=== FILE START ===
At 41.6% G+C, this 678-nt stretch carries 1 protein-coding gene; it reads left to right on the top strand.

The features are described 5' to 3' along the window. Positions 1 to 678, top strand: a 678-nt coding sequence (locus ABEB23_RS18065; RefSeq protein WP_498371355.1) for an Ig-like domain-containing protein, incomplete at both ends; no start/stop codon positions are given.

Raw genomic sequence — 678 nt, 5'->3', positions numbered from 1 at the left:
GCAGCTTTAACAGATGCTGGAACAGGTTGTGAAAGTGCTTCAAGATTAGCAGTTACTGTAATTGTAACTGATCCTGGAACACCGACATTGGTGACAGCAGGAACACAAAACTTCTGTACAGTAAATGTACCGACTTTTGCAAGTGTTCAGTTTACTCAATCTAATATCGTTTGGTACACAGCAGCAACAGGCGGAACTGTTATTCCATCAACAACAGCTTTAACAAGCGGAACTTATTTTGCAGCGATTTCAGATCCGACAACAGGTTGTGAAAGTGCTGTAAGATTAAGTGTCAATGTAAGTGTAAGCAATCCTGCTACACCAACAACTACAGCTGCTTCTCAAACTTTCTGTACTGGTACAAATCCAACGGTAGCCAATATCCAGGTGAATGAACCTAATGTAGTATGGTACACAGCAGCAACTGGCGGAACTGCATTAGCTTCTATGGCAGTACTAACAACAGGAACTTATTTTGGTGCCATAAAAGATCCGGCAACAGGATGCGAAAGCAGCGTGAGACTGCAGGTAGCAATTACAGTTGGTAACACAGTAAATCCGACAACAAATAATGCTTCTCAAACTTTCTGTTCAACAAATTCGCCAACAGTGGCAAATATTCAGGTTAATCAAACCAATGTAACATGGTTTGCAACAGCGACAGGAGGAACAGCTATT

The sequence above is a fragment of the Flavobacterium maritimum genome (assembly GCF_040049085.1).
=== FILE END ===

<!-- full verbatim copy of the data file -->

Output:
At 41.6% G+C, this 678-nt stretch carries 1 protein-coding gene; it reads left to right on the top strand.

The features are described 5' to 3' along the window. Positions 1 to 678, top strand: a 678-nt coding sequence (locus ABEB23_RS18065; RefSeq protein WP_498371355.1) for an Ig-like domain-containing protein, incomplete at both ends; no start/stop codon positions are given.

Raw genomic sequence — 678 nt, 5'->3', positions numbered from 1 at the left:
GCAGCTTTAACAGATGCTGGAACAGGTTGTGAAAGTGCTTCAAGATTAGCAGTTACTGTAATTGTAACTGATCCTGGAACACCGACATTGGTGACAGCAGGAACACAAAACTTCTGTACAGTAAATGTACCGACTTTTGCAAGTGTTCAGTTTACTCAATCTAATATCGTTTGGTACACAGCAGCAACAGGCGGAACTGTTATTCCATCAACAACAGCTTTAACAAGCGGAACTTATTTTGCAGCGATTTCAGATCCGACAACAGGTTGTGAAAGTGCTGTAAGATTAAGTGTCAATGTAAGTGTAAGCAATCCTGCTACACCAACAACTACAGCTGCTTCTCAAACTTTCTGTACTGGTACAAATCCAACGGTAGCCAATATCCAGGTGAATGAACCTAATGTAGTATGGTACACAGCAGCAACTGGCGGAACTGCATTAGCTTCTATGGCAGTACTAACAACAGGAACTTATTTTGGTGCCATAAAAGATCCGGCAACAGGATGCGAAAGCAGCGTGAGACTGCAGGTAGCAATTACAGTTGGTAACACAGTAAATCCGACAACAAATAATGCTTCTCAAACTTTCTGTTCAACAAATTCGCCAACAGTGGCAAATATTCAGGTTAATCAAACCAATGTAACATGGTTTGCAACAGCGACAGGAGGAACAGCTATT

The sequence above is a fragment of the Flavobacterium maritimum genome (assembly GCF_040049085.1).